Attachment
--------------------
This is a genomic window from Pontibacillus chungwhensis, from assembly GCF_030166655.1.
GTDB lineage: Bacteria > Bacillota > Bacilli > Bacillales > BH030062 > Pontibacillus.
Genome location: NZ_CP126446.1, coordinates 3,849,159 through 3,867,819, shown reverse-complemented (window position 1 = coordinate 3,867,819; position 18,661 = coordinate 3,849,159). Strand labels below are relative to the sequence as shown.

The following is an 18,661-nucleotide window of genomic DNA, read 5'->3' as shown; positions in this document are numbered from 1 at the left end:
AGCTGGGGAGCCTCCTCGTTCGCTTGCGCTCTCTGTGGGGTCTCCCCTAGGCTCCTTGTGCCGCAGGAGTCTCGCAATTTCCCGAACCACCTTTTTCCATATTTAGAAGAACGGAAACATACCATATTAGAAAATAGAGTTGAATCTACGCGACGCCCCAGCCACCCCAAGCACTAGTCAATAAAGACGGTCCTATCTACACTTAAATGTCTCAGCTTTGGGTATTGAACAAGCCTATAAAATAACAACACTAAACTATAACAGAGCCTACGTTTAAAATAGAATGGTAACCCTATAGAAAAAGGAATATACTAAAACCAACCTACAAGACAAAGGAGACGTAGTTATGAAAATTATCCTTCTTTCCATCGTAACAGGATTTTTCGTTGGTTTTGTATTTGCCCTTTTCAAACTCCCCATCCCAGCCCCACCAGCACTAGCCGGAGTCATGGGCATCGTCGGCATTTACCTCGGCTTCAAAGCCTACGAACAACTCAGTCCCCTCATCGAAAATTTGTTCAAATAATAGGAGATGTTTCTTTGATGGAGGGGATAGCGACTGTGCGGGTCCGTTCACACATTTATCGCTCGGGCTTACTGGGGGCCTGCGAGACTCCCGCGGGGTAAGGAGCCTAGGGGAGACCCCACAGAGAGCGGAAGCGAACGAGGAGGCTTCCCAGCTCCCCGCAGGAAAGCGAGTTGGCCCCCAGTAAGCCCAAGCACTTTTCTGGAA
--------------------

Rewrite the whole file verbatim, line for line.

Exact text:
This is a genomic window from Pontibacillus chungwhensis, from assembly GCF_030166655.1.
GTDB lineage: Bacteria > Bacillota > Bacilli > Bacillales > BH030062 > Pontibacillus.
Genome location: NZ_CP126446.1, coordinates 3,849,159 through 3,867,819, shown reverse-complemented (window position 1 = coordinate 3,867,819; position 18,661 = coordinate 3,849,159). Strand labels below are relative to the sequence as shown.

The following is an 18,661-nucleotide window of genomic DNA, read 5'->3' as shown; positions in this document are numbered from 1 at the left end:
AGCTGGGGAGCCTCCTCGTTCGCTTGCGCTCTCTGTGGGGTCTCCCCTAGGCTCCTTGTGCCGCAGGAGTCTCGCAATTTCCCGAACCACCTTTTTCCATATTTAGAAGAACGGAAACATACCATATTAGAAAATAGAGTTGAATCTACGCGACGCCCCAGCCACCCCAAGCACTAGTCAATAAAGACGGTCCTATCTACACTTAAATGTCTCAGCTTTGGGTATTGAACAAGCCTATAAAATAACAACACTAAACTATAACAGAGCCTACGTTTAAAATAGAATGGTAACCCTATAGAAAAAGGAATATACTAAAACCAACCTACAAGACAAAGGAGACGTAGTTATGAAAATTATCCTTCTTTCCATCGTAACAGGATTTTTCGTTGGTTTTGTATTTGCCCTTTTCAAACTCCCCATCCCAGCCCCACCAGCACTAGCCGGAGTCATGGGCATCGTCGGCATTTACCTCGGCTTCAAAGCCTACGAACAACTCAGTCCCCTCATCGAAAATTTGTTCAAATAATAGGAGATGTTTCTTTGATGGAGGGGATAGCGACTGTGCGGGTCCGTTCACACATTTATCGCTCGGGCTTACTGGGGGCCTGCGAGACTCCCGCGGGGTAAGGAGCCTAGGGGAGACCCCACAGAGAGCGGAAGCGAACGAGGAGGCTTCCCAGCTCCCCGCAGGAAAGCGAGTTGGCCCCCAGTAAGCCCAAGCACTTTTCTGGAA